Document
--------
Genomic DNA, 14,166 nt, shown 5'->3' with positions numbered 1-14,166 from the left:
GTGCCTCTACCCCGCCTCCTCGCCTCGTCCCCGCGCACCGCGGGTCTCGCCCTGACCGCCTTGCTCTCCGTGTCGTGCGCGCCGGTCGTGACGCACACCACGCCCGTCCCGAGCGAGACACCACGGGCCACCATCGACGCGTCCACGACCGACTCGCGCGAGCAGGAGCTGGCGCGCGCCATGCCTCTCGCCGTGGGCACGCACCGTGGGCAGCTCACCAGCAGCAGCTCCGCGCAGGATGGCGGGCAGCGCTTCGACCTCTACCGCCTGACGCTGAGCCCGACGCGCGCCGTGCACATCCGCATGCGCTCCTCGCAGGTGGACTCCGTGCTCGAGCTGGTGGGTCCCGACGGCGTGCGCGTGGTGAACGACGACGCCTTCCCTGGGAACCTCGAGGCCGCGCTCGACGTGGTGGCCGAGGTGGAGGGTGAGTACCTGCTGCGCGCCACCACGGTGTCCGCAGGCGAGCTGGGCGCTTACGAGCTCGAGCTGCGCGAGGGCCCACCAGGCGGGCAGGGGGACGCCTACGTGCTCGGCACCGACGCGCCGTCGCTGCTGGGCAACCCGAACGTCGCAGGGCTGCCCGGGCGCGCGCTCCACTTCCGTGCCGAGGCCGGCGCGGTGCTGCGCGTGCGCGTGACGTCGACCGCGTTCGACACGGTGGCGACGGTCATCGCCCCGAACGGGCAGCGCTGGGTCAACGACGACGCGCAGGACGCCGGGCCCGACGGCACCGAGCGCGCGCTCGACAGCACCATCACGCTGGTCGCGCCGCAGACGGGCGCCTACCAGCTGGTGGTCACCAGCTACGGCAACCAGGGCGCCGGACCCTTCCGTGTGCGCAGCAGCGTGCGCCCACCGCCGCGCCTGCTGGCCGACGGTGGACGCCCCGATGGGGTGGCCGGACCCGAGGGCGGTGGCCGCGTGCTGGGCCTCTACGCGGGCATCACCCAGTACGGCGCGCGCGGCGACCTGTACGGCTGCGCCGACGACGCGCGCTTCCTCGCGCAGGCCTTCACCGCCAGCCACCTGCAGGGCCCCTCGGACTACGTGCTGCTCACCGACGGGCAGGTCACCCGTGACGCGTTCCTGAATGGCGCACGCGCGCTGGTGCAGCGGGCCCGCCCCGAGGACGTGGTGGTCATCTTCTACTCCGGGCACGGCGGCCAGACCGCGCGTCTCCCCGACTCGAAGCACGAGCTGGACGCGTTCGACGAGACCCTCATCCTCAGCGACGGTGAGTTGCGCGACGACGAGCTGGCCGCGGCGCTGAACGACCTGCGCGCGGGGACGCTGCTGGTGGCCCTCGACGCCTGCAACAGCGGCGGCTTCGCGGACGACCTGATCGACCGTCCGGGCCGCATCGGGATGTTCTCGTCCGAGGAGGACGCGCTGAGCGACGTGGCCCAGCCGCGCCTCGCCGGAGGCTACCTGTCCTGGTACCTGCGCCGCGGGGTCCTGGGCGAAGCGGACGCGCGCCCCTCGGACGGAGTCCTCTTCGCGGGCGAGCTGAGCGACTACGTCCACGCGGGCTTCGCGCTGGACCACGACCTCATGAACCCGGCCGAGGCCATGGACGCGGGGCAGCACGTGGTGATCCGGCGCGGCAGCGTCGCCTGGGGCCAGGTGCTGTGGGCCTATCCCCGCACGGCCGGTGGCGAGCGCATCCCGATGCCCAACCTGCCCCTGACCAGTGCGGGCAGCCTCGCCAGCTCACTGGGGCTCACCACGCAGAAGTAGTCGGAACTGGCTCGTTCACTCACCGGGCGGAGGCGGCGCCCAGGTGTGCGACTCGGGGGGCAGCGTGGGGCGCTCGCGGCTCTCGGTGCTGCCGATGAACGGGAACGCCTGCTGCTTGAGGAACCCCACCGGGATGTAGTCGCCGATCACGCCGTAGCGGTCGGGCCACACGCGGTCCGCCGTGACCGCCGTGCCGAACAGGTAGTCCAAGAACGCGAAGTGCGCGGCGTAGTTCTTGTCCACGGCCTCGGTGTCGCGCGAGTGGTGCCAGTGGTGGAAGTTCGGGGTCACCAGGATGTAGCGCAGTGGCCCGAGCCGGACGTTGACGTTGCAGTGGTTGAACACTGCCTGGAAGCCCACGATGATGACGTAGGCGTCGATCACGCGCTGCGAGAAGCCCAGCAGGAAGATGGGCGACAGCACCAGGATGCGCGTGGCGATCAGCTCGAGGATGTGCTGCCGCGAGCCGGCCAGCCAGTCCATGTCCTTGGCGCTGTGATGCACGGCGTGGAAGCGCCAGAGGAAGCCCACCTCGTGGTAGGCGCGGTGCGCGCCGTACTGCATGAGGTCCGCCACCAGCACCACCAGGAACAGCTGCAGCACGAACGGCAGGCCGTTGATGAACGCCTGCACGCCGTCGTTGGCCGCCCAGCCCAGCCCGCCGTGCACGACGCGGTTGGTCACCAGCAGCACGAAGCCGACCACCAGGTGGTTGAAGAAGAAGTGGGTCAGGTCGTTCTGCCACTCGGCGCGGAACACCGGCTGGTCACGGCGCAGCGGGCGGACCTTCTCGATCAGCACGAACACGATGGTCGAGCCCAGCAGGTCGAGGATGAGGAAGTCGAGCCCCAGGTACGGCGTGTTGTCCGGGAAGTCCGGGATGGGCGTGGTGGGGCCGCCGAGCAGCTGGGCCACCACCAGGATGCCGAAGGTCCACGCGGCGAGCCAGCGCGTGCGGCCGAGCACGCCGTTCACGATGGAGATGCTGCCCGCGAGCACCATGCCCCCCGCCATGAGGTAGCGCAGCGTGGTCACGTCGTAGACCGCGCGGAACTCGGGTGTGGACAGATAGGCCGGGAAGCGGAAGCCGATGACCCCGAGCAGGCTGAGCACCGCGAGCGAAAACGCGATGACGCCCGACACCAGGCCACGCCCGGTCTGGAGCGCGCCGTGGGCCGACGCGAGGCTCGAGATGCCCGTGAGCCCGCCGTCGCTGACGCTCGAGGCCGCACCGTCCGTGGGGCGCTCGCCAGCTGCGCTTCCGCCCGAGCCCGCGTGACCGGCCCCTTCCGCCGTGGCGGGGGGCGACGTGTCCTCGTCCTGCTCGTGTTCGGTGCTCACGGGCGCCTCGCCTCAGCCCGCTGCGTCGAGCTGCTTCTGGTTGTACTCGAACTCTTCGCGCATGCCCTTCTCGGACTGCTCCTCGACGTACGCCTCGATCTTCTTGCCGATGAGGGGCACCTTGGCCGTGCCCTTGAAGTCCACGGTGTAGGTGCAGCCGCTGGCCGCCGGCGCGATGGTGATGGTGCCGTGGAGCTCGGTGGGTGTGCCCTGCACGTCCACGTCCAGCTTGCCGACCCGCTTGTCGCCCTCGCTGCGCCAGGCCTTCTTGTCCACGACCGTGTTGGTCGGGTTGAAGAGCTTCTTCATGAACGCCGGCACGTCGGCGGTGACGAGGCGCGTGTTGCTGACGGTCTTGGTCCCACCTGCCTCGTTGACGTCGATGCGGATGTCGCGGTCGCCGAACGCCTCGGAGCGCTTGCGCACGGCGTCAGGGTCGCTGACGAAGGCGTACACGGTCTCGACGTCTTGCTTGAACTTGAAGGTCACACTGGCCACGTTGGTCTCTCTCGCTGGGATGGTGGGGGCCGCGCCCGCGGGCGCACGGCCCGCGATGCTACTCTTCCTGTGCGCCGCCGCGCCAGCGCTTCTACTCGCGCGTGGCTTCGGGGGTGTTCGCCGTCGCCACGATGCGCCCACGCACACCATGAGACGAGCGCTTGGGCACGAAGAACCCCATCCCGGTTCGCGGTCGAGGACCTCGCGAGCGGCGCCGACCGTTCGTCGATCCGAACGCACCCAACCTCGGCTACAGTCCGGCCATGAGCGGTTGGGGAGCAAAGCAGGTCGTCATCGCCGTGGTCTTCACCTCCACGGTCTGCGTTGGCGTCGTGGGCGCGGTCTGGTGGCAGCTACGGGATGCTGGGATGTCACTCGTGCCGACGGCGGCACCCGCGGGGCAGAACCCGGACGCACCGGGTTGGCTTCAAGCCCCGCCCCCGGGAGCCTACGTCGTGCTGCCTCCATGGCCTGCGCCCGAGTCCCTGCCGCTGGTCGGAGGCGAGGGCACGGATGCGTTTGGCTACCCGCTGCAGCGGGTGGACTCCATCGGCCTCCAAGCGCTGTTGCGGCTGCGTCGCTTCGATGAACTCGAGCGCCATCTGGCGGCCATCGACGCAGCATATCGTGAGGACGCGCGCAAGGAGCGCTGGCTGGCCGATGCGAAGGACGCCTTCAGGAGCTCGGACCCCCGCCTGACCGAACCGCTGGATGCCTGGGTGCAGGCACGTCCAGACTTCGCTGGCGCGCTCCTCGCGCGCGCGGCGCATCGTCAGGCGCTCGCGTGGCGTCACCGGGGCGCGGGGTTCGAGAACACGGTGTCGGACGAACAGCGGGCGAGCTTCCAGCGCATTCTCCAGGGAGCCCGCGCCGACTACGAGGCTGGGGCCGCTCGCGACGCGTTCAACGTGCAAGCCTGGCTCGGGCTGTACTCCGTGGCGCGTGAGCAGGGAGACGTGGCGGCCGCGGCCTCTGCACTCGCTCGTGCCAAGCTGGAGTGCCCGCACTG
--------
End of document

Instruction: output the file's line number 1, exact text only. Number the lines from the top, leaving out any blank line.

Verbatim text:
Genomic DNA, 14,166 nt, shown 5'->3' with positions numbered 1-14,166 from the left: